>> I must say, it's great to see all the media interest in the success of the->> If you're House Republican speaker Paul Ryan and you're starkly opposed to President Donald Trump's threat to slap broad import taxes on steel and aluminum. But at the same time, you're careful not to provoke a fight with the temperamental Commander in Chief, here's how you might explain your position.
>> Clearly there is over-capacity, dumping and tran-shipping of steel and aluminum by some countries, particularly China.>> Translation, yes. The President is right. Some countries are unfairly selling cheap metal on the world market, making it hard for American producers to compete, but.>> What we're encouraging the administration to do is to focus on what is, clearly, a legitimate problem.
And to be more surgical in its approach so that we can go after the true abusers without creating any kind of unintended consequences or collateral damage.>> We're going to be instituting tariffs.>> Trump's sudden announcement last week, to impose a 25% tariff on steel and 10% tariff on aluminum imports stunned the leaders of his own Republican party.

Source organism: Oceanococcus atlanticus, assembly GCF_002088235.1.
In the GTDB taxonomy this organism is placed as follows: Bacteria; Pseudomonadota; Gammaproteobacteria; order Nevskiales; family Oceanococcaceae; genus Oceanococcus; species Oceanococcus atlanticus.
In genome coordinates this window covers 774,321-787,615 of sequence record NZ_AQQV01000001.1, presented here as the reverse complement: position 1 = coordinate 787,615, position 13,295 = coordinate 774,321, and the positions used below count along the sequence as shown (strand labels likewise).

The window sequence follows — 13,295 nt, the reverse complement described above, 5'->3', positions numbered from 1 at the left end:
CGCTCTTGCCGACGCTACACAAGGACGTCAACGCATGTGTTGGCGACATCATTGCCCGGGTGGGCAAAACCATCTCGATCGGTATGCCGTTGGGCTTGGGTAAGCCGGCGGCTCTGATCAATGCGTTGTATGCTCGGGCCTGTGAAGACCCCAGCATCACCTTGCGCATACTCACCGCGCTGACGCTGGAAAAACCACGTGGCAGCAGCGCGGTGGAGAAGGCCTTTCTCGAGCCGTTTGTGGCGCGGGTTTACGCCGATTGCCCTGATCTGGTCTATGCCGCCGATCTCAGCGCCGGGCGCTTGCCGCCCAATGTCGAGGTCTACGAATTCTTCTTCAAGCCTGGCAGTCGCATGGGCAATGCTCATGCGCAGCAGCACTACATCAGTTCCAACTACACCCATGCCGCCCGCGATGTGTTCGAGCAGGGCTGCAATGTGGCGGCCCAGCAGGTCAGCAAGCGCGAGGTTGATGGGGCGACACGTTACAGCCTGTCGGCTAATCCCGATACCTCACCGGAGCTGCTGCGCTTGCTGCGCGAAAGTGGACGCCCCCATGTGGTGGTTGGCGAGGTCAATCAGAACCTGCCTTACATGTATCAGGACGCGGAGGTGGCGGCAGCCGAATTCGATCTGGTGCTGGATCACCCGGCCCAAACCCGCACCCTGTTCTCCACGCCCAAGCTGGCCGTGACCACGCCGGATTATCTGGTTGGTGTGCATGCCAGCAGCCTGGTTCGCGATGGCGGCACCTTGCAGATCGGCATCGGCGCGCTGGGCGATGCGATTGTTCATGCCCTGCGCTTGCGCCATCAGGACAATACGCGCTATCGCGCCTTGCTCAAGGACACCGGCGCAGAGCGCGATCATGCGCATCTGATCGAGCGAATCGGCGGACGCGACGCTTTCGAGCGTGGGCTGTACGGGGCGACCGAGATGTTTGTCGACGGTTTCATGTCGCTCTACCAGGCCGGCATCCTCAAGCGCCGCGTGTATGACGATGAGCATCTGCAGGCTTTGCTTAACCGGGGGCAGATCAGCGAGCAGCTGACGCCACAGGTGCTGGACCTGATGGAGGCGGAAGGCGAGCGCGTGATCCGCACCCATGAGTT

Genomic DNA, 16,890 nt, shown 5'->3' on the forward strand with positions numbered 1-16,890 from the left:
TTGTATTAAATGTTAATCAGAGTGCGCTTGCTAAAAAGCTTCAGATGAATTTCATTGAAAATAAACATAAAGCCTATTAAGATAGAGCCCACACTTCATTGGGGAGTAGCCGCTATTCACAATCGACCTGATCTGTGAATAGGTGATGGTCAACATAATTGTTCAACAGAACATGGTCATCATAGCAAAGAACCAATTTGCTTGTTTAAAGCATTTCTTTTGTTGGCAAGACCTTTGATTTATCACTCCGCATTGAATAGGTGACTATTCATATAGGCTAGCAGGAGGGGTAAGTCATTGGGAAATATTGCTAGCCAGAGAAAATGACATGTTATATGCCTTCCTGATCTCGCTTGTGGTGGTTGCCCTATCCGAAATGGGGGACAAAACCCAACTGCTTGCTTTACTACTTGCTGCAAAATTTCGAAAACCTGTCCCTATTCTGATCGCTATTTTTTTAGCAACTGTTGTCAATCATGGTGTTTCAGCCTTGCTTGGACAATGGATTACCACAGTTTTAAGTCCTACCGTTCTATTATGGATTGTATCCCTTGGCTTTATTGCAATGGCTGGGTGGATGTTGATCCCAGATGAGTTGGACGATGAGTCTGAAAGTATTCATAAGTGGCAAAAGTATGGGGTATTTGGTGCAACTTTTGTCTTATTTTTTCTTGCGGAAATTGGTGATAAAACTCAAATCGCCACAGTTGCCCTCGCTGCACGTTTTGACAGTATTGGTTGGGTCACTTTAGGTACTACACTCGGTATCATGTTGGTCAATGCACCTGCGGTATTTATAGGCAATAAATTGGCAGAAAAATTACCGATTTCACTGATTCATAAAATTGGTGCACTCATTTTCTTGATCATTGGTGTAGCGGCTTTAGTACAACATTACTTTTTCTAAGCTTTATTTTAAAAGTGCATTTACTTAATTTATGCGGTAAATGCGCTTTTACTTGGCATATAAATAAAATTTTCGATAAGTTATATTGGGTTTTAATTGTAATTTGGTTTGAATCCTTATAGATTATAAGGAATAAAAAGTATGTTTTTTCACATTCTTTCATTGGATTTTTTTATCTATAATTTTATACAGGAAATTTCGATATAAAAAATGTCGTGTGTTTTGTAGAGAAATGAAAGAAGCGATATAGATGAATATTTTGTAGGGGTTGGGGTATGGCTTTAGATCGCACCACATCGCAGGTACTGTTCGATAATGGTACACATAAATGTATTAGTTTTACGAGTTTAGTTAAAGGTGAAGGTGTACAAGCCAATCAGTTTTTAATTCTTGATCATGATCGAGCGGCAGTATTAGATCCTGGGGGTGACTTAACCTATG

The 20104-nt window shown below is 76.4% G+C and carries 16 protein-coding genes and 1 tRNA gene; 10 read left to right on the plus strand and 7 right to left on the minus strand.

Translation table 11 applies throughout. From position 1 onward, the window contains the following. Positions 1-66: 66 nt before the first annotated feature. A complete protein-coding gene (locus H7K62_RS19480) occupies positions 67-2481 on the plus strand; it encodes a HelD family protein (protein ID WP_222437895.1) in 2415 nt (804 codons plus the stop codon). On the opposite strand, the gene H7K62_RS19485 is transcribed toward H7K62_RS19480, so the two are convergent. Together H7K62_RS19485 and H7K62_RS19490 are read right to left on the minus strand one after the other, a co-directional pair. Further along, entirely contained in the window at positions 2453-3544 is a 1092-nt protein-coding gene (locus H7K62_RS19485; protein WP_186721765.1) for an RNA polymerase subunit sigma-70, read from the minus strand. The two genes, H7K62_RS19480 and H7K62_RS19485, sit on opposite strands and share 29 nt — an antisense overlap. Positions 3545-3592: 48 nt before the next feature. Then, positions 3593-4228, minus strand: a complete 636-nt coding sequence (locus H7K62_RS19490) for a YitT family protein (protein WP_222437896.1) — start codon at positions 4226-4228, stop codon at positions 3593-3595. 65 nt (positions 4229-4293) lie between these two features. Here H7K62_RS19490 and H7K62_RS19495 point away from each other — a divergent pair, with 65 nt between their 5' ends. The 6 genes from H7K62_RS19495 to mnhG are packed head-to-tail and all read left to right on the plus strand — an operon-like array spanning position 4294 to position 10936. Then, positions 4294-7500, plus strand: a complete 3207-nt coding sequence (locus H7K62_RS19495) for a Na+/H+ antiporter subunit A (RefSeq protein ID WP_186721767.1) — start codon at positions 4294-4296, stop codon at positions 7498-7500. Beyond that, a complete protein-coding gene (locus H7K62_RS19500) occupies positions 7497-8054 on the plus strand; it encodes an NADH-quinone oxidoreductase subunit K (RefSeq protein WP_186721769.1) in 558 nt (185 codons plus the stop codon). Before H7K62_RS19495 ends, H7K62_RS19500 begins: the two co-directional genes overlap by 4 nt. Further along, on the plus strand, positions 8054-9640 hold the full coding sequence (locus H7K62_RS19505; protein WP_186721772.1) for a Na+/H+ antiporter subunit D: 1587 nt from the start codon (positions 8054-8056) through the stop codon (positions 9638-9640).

>> There is a lot of concern among Republican Senators that this could sorta metastasize into a larger trade war.>> Their concerns quickly amplified after America's global trading partners erupted, threatening tariffs of their own. Congressional Republicans, many who pride themselves on championing free trade, trying to find ways to push back against the President.
>> No, we're not backing down.>> But careful of the risks of confronting Trump directly.>> Mr. Speaker, any sense that you're making headway with the President on this issue?>> Look, I'm not gonna go into our private conversations. We've had multiple conversations about this. He knows our view.
Every now and then we're just gonna have a different approach on how we should tackle these problems.>> The backlash may be having an effect. Remarks by US Treasury Secretary Steve Mnuchin on Tuesday sounded a great deal like Paul Ryan's points.>> I think on the steel and aluminum tariffs, we're trying to balance protecting these industries, which are very important, with making sure that we don't do undue harm to the economy.
>> The details of the tariff proposal are still being worked out. The official rollout, initially promised by Friday, has reportedly been pushed back to next week.